A major tax benefit for persons paying alimony is that such payments are tax deductible to the payer, however, as the recently decided case of Johnson v. Commissioner of Internal Revenue demonstrates; there are serious pitfalls if an alimony termination event is linked to a “child achievement milestone.” In Johnson, the parties negotiated that alimony would be payable until the death of either party, Ms. Johnsons’ remarriage or their child’s high school graduation, whichever first occurred. The first two termination events were fine; however, the “graduation” clause was enough to void the tax deductibility of Mr. Johnson’s payments despite his argument that such language was only a “reference point” since the parties’ Agreement contained separate child support provisions. Rejecting Mr. Johnson’s claim, the Tax Court held that his payments were really “child support” and therefore not tax deductible.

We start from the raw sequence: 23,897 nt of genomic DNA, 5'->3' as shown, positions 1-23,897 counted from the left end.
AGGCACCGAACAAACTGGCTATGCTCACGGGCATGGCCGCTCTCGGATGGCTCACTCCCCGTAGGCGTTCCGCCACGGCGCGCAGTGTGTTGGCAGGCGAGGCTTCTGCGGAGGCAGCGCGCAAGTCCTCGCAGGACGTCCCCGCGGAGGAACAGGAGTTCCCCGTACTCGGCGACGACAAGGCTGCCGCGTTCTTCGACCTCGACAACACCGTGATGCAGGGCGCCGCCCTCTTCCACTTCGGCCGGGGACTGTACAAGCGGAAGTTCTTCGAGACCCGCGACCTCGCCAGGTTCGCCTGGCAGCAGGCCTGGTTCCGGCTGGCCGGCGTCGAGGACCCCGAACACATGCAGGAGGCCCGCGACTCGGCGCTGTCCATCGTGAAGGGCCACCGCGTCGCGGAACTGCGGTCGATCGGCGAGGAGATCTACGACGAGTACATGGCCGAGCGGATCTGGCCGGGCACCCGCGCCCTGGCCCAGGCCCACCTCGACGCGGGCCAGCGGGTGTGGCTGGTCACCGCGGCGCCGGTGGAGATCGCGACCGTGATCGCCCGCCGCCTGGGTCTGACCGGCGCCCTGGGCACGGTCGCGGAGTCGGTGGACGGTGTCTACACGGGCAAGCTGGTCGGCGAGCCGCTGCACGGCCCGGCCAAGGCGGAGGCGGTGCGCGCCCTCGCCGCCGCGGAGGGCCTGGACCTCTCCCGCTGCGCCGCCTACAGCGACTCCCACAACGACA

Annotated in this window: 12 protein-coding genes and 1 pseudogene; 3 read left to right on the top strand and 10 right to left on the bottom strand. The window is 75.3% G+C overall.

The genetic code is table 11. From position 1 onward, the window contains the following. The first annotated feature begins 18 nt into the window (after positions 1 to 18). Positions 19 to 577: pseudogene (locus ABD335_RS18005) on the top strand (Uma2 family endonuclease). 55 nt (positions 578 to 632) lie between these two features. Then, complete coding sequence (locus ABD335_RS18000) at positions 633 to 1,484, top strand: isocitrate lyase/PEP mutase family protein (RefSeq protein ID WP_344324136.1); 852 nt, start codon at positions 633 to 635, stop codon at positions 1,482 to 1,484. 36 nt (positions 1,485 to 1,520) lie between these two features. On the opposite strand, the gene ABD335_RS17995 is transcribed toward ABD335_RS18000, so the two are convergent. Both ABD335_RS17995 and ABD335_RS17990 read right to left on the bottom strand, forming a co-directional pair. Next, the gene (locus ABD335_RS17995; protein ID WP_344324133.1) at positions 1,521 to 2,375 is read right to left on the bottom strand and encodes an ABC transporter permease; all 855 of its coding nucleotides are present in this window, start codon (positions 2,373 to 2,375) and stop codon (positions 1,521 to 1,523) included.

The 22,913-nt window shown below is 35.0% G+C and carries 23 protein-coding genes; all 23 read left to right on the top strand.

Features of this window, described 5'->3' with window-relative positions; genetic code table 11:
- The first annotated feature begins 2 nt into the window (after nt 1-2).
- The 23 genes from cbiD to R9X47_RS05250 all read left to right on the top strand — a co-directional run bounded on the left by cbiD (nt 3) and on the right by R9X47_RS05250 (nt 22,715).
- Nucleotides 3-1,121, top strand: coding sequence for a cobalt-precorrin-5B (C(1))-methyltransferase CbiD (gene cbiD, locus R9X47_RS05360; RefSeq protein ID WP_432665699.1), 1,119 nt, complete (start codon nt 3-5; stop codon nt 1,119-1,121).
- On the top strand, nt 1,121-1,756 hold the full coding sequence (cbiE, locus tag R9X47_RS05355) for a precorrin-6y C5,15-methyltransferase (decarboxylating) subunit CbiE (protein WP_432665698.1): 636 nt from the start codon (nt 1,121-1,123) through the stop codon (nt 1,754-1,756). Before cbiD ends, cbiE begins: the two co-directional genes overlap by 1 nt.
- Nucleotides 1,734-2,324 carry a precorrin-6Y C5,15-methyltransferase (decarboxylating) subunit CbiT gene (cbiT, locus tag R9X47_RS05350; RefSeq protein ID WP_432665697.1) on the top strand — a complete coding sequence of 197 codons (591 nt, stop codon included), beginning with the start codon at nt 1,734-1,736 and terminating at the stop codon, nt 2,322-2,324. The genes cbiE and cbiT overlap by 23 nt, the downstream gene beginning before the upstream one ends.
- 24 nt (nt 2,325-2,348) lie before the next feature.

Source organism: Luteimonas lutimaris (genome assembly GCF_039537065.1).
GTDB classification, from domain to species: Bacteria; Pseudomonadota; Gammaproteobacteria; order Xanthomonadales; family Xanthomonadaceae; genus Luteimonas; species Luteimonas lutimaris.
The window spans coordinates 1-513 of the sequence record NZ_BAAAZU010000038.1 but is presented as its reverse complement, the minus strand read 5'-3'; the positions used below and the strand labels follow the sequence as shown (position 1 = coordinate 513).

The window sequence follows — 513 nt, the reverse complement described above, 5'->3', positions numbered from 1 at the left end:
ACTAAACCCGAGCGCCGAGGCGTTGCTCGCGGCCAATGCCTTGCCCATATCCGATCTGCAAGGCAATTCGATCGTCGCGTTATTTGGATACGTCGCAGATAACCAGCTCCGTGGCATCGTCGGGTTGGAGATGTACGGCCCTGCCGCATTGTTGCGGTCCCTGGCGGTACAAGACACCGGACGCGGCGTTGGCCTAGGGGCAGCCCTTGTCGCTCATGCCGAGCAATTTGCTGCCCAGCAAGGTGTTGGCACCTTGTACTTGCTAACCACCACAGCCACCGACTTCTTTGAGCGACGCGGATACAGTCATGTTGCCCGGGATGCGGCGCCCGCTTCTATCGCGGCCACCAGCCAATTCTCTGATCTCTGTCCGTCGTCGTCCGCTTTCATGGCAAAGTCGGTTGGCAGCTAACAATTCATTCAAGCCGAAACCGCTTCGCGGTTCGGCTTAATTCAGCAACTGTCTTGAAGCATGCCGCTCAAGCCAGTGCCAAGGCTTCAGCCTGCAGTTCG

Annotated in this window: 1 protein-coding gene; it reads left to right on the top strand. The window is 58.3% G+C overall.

Over the years I have seen Marital Settlement Agreement containing alimony termination clauses linked to a child reaching a certain age or graduating from high school or college. Such Agreements are ticking time bombs. If the alimony payments are declared non-deductible, the result is very damaging since the tax deduction is claimed “above the line;” that is, before calculating adjusted gross income. For someone in a thirty five percent tax bracket, he or she only pays “sixty five cents on the dollar” due to the deductibility feature. In an era when alimony payments are often thousands of dollars per month, the loss of tax deductibility is very serious. In this author’s opinion, it is incumbent on divorce attorneys to be knowledgeable and important for divorcing persons to be aware of such matters.